PUTRAJAYA: The Malaysian Anti-Corruption Commission (MACC) has issued compound notices to 80 individuals and entities that received money totalling RM420 million, believed to have originated from 1Malaysia Development Bhd (1MDB), said its chief commissioner Latheefa Koya.
She said those served with the compound notices under Section 92(1) of the Anti-Money Laundering and Anti-Terrorism Financing Act (AMLATFA) 2001 were given two weeks to return the money.
Latheefa said MACC had opened investigation papers on the 80 individuals and entities who received the notices so that they would take it seriously and pay up.
She said the individuals received as low as RM500,000 to as high as RM25 million, while the entities received up to RM134 million.
“The fine will be as low as the amount they have received or as high as 2.5 times of the amount they received. We hope to recover as much as we can.
“It’s up to them to pay the fine, failing which, we will use the full authority of the powers that were given within the act to take the necessary action,” she told a press conference here today.
According to Latheefa, the entity that received the highest amount, RM134 million, was Solar Shine Sdn Bhd while for individuals, it was former CIMB chairman Datuk Seri Nazir Tun Razak, who received RM25.7 million.
Latheefa said nine individuals and 71 entities, consisting of 23 companies, 43 political organisations and five foundations and organisations, had received the money by cheques, which involved former prime minister Datuk Seri Najib Tun Razak’s account.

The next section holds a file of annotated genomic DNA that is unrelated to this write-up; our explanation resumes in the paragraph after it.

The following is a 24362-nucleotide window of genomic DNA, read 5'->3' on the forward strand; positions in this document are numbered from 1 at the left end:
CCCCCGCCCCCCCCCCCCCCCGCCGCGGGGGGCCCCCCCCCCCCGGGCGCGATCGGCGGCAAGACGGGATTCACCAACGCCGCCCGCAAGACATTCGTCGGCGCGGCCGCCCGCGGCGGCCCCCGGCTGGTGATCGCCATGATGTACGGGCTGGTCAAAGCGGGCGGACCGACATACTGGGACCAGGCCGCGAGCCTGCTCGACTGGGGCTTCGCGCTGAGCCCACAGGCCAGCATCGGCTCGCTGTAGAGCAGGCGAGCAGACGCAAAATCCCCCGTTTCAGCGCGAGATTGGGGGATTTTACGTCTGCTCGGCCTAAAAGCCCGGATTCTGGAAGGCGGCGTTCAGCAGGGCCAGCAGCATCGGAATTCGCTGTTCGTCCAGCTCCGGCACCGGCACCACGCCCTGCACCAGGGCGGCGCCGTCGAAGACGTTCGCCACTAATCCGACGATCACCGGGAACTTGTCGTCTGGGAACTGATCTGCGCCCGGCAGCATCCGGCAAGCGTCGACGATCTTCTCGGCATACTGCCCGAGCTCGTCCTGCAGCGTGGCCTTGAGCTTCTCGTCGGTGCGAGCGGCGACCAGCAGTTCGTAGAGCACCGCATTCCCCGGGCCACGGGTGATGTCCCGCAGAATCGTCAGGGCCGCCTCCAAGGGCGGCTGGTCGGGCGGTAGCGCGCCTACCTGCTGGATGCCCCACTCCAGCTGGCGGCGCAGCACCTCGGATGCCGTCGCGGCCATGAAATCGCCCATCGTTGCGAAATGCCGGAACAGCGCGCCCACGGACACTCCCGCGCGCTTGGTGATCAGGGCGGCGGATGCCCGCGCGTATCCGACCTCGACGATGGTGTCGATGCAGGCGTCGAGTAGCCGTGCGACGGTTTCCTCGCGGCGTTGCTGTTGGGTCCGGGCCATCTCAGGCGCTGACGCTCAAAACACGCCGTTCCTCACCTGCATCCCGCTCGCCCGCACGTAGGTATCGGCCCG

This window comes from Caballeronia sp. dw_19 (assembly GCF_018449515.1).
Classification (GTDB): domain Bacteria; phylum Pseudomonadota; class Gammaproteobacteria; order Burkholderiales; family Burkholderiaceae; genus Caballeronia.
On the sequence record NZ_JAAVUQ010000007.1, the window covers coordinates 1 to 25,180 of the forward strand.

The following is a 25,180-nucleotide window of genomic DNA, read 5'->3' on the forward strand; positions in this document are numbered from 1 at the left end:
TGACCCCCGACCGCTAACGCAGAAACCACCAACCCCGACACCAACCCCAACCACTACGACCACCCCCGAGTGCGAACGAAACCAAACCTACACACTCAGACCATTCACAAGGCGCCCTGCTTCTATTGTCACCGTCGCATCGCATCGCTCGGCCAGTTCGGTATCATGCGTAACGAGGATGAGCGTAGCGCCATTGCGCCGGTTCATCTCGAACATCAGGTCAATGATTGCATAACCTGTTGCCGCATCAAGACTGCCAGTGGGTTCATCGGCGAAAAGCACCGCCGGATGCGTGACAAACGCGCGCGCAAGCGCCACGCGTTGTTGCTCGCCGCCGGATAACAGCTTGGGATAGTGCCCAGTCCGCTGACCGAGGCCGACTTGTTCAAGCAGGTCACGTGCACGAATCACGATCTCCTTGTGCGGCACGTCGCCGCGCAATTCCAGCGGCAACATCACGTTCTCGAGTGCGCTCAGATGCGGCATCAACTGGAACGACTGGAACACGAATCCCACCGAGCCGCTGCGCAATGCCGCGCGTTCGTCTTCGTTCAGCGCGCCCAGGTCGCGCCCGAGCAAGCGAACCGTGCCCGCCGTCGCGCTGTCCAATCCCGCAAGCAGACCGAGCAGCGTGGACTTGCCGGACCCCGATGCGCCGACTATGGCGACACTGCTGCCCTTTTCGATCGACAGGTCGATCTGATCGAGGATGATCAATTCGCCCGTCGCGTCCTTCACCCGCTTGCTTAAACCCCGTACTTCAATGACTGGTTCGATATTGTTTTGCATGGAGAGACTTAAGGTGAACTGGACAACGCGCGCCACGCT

“They received it by cheques, that is why we are able to confirm the trail and tracking with conviction. We are very clear where the money is from,” she said.
Latheefa said the MACC had received consent to issue the compound notices from the Attorney General.
Asked whether two weeks was enough for them, Latheefa said: “They have to apply and ask for extension of time if not enough.”
Asked whether the list was exhaustive, Latheefa said: “No and there are more.”
Latheefa also said MACC had ‘taken out’ (from the list) those who had paid for actual charities and that would be dealt later on.
Asked about the difference between the compound notices and the civil forfeiture cases against 41 recipients and entities that were filed in June, Latheefa said the civil forfeitures were issued as the money they received were still in their accounts.
“So we have put in an order to freeze those accounts and then from then, within 12 months, we’ve decided to forfeit those monies when they are unable to explain where they got the monies from,” she said. – Bernama